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Substance Abuse and Mental Health Services Administration
Predictors of Academic Achievement Among Homeless and Low-Income Housed Children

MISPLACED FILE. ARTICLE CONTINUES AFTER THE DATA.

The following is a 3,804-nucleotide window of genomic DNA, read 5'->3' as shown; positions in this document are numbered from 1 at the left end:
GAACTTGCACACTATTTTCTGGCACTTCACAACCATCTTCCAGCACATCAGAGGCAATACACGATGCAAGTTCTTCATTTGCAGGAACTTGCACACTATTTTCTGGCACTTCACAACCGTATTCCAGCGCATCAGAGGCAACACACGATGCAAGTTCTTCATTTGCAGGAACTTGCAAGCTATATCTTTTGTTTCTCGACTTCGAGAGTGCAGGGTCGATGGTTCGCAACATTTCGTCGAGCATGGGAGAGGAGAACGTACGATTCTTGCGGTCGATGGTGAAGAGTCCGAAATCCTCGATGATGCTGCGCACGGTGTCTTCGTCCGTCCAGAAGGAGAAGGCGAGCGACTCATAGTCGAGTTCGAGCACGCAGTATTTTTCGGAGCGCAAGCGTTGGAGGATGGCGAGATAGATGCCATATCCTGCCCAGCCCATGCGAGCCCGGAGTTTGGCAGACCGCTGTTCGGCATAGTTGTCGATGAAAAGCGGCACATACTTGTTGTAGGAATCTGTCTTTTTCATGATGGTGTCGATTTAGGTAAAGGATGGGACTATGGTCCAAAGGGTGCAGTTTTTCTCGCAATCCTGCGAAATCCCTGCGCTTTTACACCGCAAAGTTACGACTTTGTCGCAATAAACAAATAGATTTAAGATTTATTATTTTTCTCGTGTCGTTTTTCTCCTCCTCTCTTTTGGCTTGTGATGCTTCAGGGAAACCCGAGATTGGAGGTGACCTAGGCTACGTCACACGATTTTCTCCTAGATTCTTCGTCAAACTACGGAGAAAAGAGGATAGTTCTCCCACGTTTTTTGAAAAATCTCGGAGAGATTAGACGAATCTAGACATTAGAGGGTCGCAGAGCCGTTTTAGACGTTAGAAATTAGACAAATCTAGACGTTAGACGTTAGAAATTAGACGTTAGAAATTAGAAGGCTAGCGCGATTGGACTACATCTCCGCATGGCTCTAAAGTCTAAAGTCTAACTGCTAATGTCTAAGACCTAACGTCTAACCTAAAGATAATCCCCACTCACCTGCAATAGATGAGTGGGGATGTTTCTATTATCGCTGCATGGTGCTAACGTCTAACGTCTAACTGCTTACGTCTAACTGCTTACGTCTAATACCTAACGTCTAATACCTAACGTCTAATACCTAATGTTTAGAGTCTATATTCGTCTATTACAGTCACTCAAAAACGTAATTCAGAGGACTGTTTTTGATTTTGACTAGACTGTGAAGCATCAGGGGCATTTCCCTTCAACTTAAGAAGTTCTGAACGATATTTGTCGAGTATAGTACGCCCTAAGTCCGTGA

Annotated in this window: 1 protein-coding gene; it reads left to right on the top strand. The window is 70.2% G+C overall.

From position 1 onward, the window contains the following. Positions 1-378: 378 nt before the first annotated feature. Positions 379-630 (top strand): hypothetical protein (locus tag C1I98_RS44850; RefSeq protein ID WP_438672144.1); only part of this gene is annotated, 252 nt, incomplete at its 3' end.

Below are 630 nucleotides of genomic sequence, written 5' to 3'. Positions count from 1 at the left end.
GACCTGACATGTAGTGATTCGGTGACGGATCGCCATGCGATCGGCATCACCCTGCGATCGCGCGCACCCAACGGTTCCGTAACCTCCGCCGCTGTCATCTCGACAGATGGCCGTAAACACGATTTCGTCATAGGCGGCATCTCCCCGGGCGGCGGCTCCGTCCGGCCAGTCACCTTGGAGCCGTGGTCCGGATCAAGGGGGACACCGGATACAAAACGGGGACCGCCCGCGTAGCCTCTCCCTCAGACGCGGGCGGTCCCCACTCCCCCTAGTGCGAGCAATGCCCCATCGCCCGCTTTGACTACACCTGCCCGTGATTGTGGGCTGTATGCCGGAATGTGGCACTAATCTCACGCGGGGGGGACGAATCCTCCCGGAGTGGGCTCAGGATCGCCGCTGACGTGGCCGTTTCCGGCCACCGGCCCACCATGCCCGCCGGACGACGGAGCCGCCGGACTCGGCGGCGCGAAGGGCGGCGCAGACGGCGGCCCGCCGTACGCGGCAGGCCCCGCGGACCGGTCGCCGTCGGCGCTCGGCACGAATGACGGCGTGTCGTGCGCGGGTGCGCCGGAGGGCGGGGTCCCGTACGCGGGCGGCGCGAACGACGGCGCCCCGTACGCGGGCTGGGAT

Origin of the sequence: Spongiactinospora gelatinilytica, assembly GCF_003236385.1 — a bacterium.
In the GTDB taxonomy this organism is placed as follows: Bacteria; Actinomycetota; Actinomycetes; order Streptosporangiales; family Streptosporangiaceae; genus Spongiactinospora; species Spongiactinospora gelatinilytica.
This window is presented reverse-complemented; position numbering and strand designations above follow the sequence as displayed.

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Based on a study of sheltered homeless and low-income housed families, predictors of academic achievement among 174 English-speaking children age 6 and older were examined, focusing on housing status, mobility, and race/ethnicity. Days absent from school was hypothesized as the mediating link between homelessness and academic achievement. In multivariate analyses, a composite measure of academic achievement was independently predicted by child's gender (girls scoring higher than boys), race/ethnic status (non-Latino Whites scoring higher than children of color), age, and school mobility. Housing status was not associated with academic achievement. Results indicated that homeless and housed children had comparable rates of absenteeism and other school-related problems, which may explain why homeless and housed children were similar in terms of achievement. Although children of color were equivalent to non-Latino White children in terms of nonverbal intellectual ability, their lower academic achievement scores suggest that they are not reaching their academic potential. (Authors)